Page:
BulkTransmission/Economic Values

From Open Energy Information

Transmission Economic Values

Economic Values
Present, Potentially Affected

  • BLM-NV-WN-ES-08-01-1310, NV-020-08-01 (Blue Mountain Geothermal Well Field and Power Plant EA)
  • CA-96062042 (Fourmile Hill Geothermal Development Project Environmental Impact Statement (EIS) / Environmental Impact Report (EIR) for Geothermal/Power Plant, Geothermal/Well Field, Geothermal/Transmission)
  • DOE-EA-1759 (EA for Geothermal/Exploration at Southwest Alaska Regional Geothermal Energy Project Naknek, Alaska)
  • DOE-EA-1849 (EA for Northern Nevada Geothermal Power Plant Project at McGuinness Hills Geothermal Area)
  • DOI-BLM-NV-063-EA08-091 (Jersey Valley and Buffalo Valley Geothermal Development Projects EA for Geothermal/Power Plant)
  • DOI-BLM-NV-B020-2011-0026-EA (Clayton Valley Geothermal Exploration Project EA for Drilling and Well Testing)
  • DOI-BLM-NV-B020-2012-0214-EA (Silver Peak Area Geothermal Exploration Project EA for Drilling and Well Testing for Geothermal/Exploration)
  • DOI-BLM-NV-C010-2010-0006-EA (Gabbs Valley and Dead Horse Wells Geothermal Exploration Projects EA for Geothermal/Exploration)
  • DOI-BLM-NV-C010-2010-0016-EA (EA for Airborne Electromagnetic Survey at Patua Geothermal Project for Geothermal/Well Field, Geothermal/Power Plant)
  • DOI-BLM-NV-CC-ES-11-10-1793 (Salt Wells Geothermal Energy Projects EIS for Geothermal/Power Plant Development Drilling)
  • DOI-BLM-NV-W010-2010-0004-EA (New York Canyon Geothermal Exploration Project EA for Exploration Drilling and Well Testing)
  • DOI-BLM-OR-V040-2009-0059-EA (Department of Energy Loan Guarantee for U.S. Geothermal's Neal Hot Springs Geothermal Facility in Vale, Oregon for Geothermal/Power Plant)
  • NV-020-03-26 (Desert Peak 2 Geothermal Project Environmental Assessment for Geothermal/Power Plant)
  • NV-020-07-EA-01 (EA for Observation Wells at Jersey Valley Geothermal Exploration Project for Geothermal/Well Field, Geothermal/Exploration)
  • NV-063-EA06-098 (Reese River Valley Geothermal Exploration Project Environmental Assessment)
  • Southline Transmission Line (Environmental Impact Statement for the Southline Transmission Line Project)
  • Sun Valley to Morgan Transmission Line (Environmental Impact Statement for the Sun Valley to Morgan Transmission Line Project)

Transmission line project development harbors curiosity to the market’s stability and new job opportunities. Stakeholders, such as area landowners, communities, and industries are interested in job, property value, construction, and compensation impacts.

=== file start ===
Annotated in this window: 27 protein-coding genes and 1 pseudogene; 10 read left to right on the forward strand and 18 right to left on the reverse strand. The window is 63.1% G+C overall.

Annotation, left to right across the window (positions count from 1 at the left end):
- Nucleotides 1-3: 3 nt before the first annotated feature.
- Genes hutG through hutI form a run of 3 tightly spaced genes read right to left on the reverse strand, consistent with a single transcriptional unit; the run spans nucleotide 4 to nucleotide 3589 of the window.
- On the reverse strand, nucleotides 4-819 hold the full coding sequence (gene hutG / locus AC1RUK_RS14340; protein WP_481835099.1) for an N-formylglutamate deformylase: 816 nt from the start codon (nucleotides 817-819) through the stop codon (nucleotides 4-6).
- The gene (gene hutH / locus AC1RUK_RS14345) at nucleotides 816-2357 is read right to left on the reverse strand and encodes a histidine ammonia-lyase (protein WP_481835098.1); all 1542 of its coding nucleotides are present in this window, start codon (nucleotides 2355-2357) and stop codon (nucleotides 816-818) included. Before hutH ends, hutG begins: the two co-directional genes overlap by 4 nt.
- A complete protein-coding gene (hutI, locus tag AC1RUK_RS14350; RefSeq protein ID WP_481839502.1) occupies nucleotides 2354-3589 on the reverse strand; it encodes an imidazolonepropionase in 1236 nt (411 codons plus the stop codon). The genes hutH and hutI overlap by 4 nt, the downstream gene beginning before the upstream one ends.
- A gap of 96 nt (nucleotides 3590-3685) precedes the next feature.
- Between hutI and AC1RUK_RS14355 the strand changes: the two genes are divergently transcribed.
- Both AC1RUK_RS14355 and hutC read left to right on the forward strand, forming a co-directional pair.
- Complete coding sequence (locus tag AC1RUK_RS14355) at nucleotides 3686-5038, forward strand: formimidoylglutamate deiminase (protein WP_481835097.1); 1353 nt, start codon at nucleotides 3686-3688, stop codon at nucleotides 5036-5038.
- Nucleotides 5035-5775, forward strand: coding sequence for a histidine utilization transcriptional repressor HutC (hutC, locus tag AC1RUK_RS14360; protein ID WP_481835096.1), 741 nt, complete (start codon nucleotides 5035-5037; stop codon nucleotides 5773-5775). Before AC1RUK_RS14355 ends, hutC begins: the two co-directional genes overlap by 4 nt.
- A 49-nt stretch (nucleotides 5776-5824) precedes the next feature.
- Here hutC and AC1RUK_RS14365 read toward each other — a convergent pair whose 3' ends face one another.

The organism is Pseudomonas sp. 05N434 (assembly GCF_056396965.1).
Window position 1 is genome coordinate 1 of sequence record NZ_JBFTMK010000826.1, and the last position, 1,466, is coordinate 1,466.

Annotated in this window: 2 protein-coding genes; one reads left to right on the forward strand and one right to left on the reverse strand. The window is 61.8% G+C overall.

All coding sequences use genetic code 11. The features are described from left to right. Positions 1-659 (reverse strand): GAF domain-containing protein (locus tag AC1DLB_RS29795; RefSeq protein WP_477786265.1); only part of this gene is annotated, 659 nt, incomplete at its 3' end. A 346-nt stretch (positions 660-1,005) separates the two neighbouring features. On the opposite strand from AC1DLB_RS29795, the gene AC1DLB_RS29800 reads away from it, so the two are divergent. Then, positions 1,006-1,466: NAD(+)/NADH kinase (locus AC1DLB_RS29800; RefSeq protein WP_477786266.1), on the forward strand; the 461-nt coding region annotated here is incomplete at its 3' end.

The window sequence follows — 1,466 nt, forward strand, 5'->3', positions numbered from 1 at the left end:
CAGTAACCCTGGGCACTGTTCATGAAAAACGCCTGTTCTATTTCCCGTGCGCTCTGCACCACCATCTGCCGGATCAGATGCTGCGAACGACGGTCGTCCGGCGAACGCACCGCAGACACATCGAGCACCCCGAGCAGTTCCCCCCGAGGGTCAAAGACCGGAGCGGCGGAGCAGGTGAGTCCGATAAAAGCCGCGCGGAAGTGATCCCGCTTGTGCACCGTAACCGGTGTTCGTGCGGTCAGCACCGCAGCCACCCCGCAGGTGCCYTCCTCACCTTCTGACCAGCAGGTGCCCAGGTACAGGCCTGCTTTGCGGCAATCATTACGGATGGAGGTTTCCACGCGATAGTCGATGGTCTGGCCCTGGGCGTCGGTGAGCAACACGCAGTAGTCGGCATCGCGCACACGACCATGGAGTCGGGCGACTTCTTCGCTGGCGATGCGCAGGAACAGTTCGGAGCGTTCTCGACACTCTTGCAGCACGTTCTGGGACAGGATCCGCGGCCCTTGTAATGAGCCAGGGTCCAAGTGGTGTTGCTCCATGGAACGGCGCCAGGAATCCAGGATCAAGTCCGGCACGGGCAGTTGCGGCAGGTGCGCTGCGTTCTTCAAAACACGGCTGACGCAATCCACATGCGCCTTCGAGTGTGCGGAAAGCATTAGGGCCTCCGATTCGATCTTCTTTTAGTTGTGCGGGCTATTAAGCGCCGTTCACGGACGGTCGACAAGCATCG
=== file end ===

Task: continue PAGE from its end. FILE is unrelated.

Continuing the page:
Economics are broken up into three components:

  • Direct impacts are used to predict change in a local setting. Factors affecting transmission line projects include, operating expenditures such as capital, construction labor, wages, taxes and dividends.
  • Indirect impacts have a wider scope than direct impacts and are more difficult to quantify. These impacts are items that are needed to satisfy the direct impacts. They are derived from anything that affects the product’s lifecycle. Examples include: jobs from distributors or suppliers to the company, secondary industry jobs and employee taxes.
  • Induced impacts pertain to when project employees purchase goods for personal use with personal finances outside of the work environment.

Local economies are largely focused on the induced impacts in order to plan what infrastructure to build or improve.

Economic Values Impacts & Mitigation

Cultural differences, long vs. short-term employment, local economies, and property values are all factors impacted by transmission line projects. Typically, transmission line projects are brought into a community to boost the job market and local economy however, depending on the existing industries, cultural values, and businesses, the project may have adverse effects.

Typical on-site jobs include: “Welders; mechanics; pipe fitters; plumbers; machinists; electricians; carpenters; construction and drilling equipment operators and excavators; surveyors; architects and designers; geologists; hydrologists; electrical, mechanical, and structural engineers; HVAC technicians; researchers; and government employees.”

Typical offsite job opportunities exist at restaurants, bars, hotels, casinos, and grocery stores.

The following mitigation measures will decrease the impacts incurred by communities, construction companies, federal agencies, and project employees:

Cultural differences

  • In areas of low socioeconomic status, the workforce demographic is largely uneducated. A limited number of community services and programs are available to improve education, professional skills, housing and nutrition. This is especially true on tribal lands where several transmission line projects pass over. Mitigating these conditions include partnering with governing bodies to provide public services to improve quality of life and socioeconomic standing.


  • Long and short-term jobs result from transmission line development and have the potential to impact local businesses positively or negatively. Positive impacts can be incurred by the overall local economy, while negative impacts include high labor demands for project development, leaving a smaller pool of people to work locally.
  • To mitigate adverse conditions, survey the local economy over a long period of time or access data to identify trends when industry or businesses moved in and moved out.


Property Value

  • To decrease negative impacts, community and business members can attend planning meetings to take an active role in selecting the transmission line’s pathway, and to understand the financial commitments incurred by the project.